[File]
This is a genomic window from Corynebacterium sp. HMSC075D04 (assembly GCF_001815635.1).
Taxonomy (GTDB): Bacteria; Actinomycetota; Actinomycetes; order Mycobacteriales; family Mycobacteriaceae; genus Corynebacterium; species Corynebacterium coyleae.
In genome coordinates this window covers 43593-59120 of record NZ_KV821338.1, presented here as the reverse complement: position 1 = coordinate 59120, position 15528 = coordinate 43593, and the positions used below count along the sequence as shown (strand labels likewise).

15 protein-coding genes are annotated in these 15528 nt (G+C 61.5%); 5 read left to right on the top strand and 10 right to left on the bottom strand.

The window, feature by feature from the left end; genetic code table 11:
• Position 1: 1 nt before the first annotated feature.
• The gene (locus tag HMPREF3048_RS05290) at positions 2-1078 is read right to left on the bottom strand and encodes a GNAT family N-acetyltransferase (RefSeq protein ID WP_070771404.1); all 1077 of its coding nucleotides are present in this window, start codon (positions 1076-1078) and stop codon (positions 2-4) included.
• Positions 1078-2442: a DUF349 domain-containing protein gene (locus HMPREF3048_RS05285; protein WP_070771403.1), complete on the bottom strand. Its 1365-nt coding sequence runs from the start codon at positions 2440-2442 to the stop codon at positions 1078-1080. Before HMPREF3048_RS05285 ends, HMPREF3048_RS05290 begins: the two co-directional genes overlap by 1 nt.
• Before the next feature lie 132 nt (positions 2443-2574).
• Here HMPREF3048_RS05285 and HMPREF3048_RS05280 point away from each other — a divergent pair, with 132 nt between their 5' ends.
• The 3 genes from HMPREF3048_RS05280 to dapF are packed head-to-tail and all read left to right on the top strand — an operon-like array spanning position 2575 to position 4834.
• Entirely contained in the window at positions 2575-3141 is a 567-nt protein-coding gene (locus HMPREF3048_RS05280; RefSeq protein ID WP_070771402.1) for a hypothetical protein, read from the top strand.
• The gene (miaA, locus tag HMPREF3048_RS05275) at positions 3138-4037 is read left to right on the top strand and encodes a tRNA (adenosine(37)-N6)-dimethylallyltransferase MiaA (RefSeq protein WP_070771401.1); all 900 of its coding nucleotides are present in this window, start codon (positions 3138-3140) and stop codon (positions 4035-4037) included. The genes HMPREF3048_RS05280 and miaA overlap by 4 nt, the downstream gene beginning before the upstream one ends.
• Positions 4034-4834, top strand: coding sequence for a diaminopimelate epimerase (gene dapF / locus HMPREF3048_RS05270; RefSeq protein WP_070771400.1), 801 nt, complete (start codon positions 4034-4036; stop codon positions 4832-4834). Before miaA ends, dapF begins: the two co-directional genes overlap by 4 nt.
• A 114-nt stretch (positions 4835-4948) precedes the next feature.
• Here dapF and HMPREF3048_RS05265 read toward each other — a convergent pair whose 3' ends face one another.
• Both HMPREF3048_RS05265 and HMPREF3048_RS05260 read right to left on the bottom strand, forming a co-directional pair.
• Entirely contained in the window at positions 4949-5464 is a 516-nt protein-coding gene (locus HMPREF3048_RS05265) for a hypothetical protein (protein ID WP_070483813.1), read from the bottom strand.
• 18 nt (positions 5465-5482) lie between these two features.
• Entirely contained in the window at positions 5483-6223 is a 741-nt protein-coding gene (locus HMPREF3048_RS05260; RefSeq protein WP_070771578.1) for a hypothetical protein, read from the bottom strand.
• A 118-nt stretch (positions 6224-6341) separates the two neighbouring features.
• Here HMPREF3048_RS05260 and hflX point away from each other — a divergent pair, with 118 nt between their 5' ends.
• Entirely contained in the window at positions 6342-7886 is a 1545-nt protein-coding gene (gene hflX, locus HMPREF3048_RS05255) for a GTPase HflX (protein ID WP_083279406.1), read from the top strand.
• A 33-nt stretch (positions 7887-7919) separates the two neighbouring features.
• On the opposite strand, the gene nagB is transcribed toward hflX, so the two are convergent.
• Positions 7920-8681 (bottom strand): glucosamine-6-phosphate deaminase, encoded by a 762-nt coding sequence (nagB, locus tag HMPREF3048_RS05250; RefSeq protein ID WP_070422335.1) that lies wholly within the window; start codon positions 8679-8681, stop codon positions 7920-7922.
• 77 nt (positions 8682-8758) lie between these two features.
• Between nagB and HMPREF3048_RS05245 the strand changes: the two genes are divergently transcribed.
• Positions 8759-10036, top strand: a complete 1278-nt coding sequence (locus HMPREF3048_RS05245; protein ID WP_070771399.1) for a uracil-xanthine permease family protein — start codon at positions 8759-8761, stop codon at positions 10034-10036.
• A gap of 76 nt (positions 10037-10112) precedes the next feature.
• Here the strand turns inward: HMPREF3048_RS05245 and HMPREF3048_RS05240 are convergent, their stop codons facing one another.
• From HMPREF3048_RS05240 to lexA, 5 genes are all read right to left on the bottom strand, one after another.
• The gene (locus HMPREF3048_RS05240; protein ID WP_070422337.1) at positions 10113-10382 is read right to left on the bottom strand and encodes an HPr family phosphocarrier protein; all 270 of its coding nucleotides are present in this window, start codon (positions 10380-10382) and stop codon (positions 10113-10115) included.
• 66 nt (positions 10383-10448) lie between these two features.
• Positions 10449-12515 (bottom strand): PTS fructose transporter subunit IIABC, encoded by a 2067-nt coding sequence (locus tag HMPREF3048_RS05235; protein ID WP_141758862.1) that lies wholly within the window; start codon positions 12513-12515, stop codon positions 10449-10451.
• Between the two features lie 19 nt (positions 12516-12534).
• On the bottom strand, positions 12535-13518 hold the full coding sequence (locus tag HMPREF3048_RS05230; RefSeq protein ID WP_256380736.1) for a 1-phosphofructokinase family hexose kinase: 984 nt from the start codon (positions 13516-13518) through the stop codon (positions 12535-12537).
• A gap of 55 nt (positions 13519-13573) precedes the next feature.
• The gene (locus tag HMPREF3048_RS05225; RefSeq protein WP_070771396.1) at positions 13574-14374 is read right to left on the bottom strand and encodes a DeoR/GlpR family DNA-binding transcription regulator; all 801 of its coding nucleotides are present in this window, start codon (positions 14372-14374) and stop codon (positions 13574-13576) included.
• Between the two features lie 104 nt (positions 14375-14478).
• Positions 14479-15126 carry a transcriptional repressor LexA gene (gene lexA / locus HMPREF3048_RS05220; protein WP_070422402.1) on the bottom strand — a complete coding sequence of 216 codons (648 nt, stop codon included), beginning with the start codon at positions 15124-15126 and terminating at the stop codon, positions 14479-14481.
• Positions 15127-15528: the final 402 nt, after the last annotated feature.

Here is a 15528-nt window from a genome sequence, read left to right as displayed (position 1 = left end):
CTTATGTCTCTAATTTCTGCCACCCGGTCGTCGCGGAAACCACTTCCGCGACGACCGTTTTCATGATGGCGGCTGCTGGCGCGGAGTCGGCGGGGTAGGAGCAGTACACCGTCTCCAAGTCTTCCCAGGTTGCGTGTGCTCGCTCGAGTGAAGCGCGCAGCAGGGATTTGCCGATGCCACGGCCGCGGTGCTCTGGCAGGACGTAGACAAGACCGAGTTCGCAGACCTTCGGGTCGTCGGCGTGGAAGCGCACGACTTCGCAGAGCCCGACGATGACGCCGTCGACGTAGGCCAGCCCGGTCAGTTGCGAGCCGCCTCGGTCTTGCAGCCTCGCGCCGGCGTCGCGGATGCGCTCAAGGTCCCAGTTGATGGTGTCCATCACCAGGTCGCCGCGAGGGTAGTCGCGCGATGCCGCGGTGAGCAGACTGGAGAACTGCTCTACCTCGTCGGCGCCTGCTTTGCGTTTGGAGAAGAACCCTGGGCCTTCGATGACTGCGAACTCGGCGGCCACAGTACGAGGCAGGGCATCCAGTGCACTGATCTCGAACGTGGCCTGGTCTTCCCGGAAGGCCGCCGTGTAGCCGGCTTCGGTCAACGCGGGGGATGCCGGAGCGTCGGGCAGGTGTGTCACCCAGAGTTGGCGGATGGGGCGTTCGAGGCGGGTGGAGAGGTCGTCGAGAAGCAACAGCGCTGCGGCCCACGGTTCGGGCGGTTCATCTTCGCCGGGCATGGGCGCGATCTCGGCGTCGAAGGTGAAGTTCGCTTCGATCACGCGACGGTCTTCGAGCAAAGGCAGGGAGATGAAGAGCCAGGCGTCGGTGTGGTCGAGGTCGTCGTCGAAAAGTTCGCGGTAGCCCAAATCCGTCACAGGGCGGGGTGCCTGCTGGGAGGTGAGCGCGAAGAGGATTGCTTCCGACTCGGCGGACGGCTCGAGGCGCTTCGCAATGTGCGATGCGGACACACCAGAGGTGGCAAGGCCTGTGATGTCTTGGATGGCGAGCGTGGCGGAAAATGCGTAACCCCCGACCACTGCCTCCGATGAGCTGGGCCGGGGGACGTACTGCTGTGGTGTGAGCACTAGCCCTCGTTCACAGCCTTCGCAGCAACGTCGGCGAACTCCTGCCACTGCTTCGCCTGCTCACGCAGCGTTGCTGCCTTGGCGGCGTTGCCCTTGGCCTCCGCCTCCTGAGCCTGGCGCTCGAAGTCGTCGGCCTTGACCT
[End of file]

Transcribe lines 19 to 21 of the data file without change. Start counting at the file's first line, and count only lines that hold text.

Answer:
• 18 nt (positions 5465-5482) lie between these two features.
• Entirely contained in the window at positions 5483-6223 is a 741-nt protein-coding gene (locus HMPREF3048_RS05260; RefSeq protein WP_070771578.1) for a hypothetical protein, read from the bottom strand.
• A 118-nt stretch (positions 6224-6341) separates the two neighbouring features.